SB 1103 also would require utilities to have a certain amount of storage to handle a 14-day period during the winter months. Shoop said that should help OG&E and other electric utilities from having to buy natural gas on the spot market with the elevated prices that were seen during Winter Storm Uri in February 2021.

OG&E already maintains about 3.5 billion cubic feet of natural gas, or about 70 percent of the 14-day requirement, Shoop said. Before Uri, OG&E had only a small amount of storage because the price of natural gas had been so low and so stable for so long, he said. The company’s failure to plan and prepare for a catastrophic event was widely criticized by customer advocates and others following the historic 2021 storm.

Wayne Greene, a spokesman for Public Service Company of Oklahoma, also said SB 1103 would increase transparency and stabilize electricity bills for PSO’s nearly 570,000 customers, which reside in three regulated monopoly territory clusters around Tulsa, Lawton and McAlester.

“It also has important safeguards to protect against historic fuel price spikes like those experienced in 2021 with Winter Storm Uri,” he said. “It is an important step toward ensuring electricity service is affordable, secure and reliable now and in the future.”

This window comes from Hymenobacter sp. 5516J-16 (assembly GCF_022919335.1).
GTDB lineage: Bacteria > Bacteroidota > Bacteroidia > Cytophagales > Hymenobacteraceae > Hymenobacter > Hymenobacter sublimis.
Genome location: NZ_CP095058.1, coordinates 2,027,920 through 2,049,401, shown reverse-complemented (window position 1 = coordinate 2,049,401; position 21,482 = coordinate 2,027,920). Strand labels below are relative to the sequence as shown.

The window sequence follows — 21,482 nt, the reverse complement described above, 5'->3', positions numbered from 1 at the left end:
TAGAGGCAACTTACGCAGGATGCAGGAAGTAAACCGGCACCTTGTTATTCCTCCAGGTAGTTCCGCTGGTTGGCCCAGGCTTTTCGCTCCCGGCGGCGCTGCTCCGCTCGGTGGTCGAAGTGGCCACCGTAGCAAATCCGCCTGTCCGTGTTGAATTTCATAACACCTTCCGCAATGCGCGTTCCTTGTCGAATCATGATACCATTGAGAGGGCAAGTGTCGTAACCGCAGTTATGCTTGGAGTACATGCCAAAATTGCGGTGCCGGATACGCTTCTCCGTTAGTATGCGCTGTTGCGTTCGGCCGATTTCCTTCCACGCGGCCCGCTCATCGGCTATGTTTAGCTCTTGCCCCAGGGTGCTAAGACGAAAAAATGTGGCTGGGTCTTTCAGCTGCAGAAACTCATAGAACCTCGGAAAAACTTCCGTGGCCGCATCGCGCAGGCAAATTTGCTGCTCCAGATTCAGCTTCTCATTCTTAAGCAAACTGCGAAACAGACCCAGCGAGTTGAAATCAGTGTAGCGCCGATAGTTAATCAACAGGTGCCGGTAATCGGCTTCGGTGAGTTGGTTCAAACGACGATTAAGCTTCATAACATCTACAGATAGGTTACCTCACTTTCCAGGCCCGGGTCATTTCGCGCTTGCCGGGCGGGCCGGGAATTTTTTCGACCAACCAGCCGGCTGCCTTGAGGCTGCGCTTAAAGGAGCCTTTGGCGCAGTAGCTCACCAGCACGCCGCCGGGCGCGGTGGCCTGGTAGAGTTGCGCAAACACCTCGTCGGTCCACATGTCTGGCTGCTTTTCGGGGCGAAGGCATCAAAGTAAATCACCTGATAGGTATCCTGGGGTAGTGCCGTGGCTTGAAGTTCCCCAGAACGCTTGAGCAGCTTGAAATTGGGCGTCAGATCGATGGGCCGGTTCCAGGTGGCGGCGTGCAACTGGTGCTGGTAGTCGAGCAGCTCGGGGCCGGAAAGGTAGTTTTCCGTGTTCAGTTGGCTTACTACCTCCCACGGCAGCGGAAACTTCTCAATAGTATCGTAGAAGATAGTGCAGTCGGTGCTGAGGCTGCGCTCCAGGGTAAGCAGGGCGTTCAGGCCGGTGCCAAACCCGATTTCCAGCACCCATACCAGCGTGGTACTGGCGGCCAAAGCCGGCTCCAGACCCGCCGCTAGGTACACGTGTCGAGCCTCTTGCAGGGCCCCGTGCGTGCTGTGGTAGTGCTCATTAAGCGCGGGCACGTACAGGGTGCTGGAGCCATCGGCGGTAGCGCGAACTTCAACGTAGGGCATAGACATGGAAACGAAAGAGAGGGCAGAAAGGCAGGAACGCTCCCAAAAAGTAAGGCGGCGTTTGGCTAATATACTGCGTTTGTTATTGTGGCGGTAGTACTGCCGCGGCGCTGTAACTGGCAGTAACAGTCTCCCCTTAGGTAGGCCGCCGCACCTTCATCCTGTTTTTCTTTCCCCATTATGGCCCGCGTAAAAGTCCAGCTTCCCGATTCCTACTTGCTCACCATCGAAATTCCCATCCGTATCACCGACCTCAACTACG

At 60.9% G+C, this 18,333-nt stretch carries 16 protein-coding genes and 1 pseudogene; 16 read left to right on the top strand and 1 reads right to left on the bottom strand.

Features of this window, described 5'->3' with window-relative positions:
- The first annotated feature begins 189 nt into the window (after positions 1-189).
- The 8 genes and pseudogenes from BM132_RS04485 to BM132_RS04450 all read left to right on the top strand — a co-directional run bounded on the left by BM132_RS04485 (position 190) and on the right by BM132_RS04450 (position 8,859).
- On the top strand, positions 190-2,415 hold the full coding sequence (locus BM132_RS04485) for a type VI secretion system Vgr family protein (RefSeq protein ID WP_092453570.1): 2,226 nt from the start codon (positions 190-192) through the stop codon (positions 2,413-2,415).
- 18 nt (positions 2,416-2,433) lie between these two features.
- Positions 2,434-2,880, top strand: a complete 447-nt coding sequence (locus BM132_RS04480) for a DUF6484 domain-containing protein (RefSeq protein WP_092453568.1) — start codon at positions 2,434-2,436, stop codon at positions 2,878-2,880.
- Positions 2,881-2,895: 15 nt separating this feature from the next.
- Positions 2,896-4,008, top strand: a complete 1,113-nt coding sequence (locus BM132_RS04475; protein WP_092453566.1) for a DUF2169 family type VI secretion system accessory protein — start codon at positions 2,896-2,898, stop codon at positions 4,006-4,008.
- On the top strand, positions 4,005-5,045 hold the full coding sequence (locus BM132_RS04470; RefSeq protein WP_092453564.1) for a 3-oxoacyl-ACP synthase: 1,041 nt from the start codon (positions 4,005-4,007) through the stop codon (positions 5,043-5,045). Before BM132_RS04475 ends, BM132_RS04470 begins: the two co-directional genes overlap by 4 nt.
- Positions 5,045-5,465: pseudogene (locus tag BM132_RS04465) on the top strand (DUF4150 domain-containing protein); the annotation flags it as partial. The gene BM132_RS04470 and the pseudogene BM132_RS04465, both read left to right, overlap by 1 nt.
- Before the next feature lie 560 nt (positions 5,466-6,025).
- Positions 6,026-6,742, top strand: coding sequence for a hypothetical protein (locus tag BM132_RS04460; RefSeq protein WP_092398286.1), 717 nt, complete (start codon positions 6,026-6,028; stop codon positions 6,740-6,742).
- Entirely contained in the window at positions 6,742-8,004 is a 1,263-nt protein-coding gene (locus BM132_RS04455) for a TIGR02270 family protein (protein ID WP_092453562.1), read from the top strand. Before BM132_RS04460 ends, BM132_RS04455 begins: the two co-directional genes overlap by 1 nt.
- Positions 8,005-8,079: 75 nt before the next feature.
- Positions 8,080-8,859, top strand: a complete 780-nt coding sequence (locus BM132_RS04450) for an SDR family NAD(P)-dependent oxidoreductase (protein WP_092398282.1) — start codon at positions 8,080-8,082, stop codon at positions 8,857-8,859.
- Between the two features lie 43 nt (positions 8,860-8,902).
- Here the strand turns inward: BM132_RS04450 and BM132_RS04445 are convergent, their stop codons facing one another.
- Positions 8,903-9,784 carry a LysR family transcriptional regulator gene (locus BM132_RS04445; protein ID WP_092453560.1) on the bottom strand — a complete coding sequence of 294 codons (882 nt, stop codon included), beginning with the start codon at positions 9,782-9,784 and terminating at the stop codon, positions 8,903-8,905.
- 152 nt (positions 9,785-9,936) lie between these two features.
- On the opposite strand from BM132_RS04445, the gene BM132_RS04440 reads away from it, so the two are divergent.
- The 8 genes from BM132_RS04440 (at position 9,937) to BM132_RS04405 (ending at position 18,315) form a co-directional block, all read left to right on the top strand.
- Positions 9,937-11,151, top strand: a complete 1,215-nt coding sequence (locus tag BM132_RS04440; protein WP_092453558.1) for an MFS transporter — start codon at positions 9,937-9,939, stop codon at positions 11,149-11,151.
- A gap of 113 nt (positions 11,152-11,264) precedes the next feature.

ROFR likely to be brought up again next year

Senate President Pro Tempore Greg Treat (R-OKC) answers questions during a media availability Thursday, March 2, 2023. (Tres Savage)

One of the most controversial components of SB 1103’s proposed changes was removed at the beginning of Thursday’s Senate committee hearing. Under a “right of first refusal” system, existing utilities would have an inherent right to build, maintain and own transmission lines in within their service territory. A new transmission line project would be subject to competitive bidding only if the utility declined to build the line itself.

Treat said the ROFR language in his bill had become a major concern, which was articulated during a meeting with various stakeholders in February.